3. In an interview with the Guardian last week Al Gore talked about the climate negotiations in Copenhagen this year, the European carbon market, climate change deniers, smart grids and nuclear energy. The most surprising comment from Gore was about nuclear energy and its role in fighting climate change. According to Gore nuclear energy is not the answer to our problems because it’s dirty, too expensive, unsafe and that it poses a threat to world peace. "I'm not a reflexive opponent of nuclear. I used to be enthusiastic about it, but I'm now sceptical about it. There's a few reasons. Let's assume for the moment that we will solve the problem of long-term storage of radioactive waste. Let's assume also that we'll figure out how to standardise their design as [each plant] is currently unique and that enhances the risk of operator accidents. Let's assume we can solve the terrorism threat to nuclear reactors. That still leaves a couple of very difficult problems. First and foremost, economics. The nuclear industry cannot give any reliable cost estimate for how much it will take to build a nuclear plant. When a utility is confronted with the absence of any advances for how much the construction cost is going to be, then that's a problem. Because the economics of nuclear only work at scale. You've got to have a 1,000 megawatt plant for it to be efficient and competitive. In the current environment, if you run a large utility that sells electricity you've got a certain amount of money to allocate in your budget. If you're looking at the trends towards more conservation and the rapid introduction of renewables, it's hard for you to project what your demand is going to be with as much precision as when the world was more predictable. As a result, you are less inclined to take all of your money and place one big bet on something that matures 12-15 years from now at an uncertain cost. That what's called a "lumpy investment" and they want smaller increments that give them smaller flexibility. In the US, there hasn't been a new order for a new reactor in 36 years. Yes, there is [more appetite for nuclear power now]. And because of the carbon crisis there will be more nuclear plants built and some of those being retired will be replaced by others. I think it will play a somewhat larger role, but it will not be the main option chosen. Whatever countries such as the US and the UK do, it will have a demonstration effect for the rest of the world. As the world comes to grips with how to solve the climate crisis, we in the US and the UK have a leadership role. If we told the rest of the world that nuclear is the answer [they would follow]. For the eight years that I spent in the White House every nuclear weapons proliferation problem we dealt with was connected to a reactor programme. People have said for years that there are now completely different [nuclear] technologies. OK, but if you have a team of scientists that can build a reactor, and you're a dictator, you can make them work at night to build a nuclear weapon. That's what's happened in North Korea and Iran. And in Libya before they gave it up. So the idea of, say, Chad, Burma, and Sudan having lots of nuclear reactors is insane and it's not going to happen." Greenpeace was of course happy by Gore's comment. Martin Lloyd, from the Greenpeace blog Making Waves, said that: "It's always nice when people agree with you. We've maintained that nuclear power is a dangerous distraction to the real solutions to the climate crisis for a long time now. It's dirty, it's unsafe, it's a threat to world peace and it is terribly, terribly expensive." "Now, Al Gore, who's sometimes been on the other side of this argument has come round to our position. Because, as he notes, even if you assume problems with safety and waste can be overcome, it just doesn't make sense economically." Photo credit: Severin Nowacki (cc)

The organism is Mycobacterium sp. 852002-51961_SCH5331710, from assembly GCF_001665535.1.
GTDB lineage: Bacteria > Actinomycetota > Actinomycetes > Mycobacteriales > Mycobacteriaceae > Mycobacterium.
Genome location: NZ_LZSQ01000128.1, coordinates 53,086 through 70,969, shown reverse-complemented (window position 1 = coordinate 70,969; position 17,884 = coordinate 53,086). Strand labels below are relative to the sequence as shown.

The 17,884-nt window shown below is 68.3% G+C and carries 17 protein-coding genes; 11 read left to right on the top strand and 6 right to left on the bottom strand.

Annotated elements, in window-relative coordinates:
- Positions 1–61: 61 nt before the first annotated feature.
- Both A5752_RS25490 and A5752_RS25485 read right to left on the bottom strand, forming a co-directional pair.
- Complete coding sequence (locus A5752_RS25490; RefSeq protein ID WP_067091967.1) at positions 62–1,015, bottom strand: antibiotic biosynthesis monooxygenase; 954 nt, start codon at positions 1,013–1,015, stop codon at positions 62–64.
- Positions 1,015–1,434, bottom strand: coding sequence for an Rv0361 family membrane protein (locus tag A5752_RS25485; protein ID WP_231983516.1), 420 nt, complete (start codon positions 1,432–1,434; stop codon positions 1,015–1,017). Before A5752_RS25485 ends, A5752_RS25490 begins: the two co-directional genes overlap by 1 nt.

4. Here is the full video of Al Gore's testimony before the Senate Foreign Relations Committee about repowering America and the need for USA to resume global leadership on the climate crisis. You can read and watch his opening statement here. Watch part one of the testimony below:
  5. Al Gore and UN panel win Nobel Peace Prize

    The famous climate change campaigner Al Gore and the UN's Intergovernmental Panel on Climate Change (IPCC) have been jointly awarded the Nobel Peace Prize. The chairman of the Norwegian Nobel Committee, Ole Danbolt Mjoes, said they had been chosen "for their efforts to build up and disseminate greater knowledge about man-made climate change and to lay the foundations for the measures that are needed to counteract such change". This is a strong and important political statement against the naysayers and deniers that is very much needed. The spokeswoman Carola Traverso Saibante from IPCC said "we [they] would have been happy even if he [Al Gore] had received it alone because it is a recognition of the importance of this issue." Draft Gore, a Democrats group, in an open letter targeted to Al Gore said that "your country needs you now, as do your party, and the planet you are fighting so hard to save." But prizes and Presidents aside we must take action now. We can no longer wait as it already seems we have passed the point of no return. Around the web: - Gore and UN panel win Nobel prize - BBC News - Gore, IPCC share Nobel Peace Prize - CNN - Gore Wins Nobel Peace Prize - AP/Newsvine - Al Gore Wins the 2007 Nobel Peace Prize - Draft Gore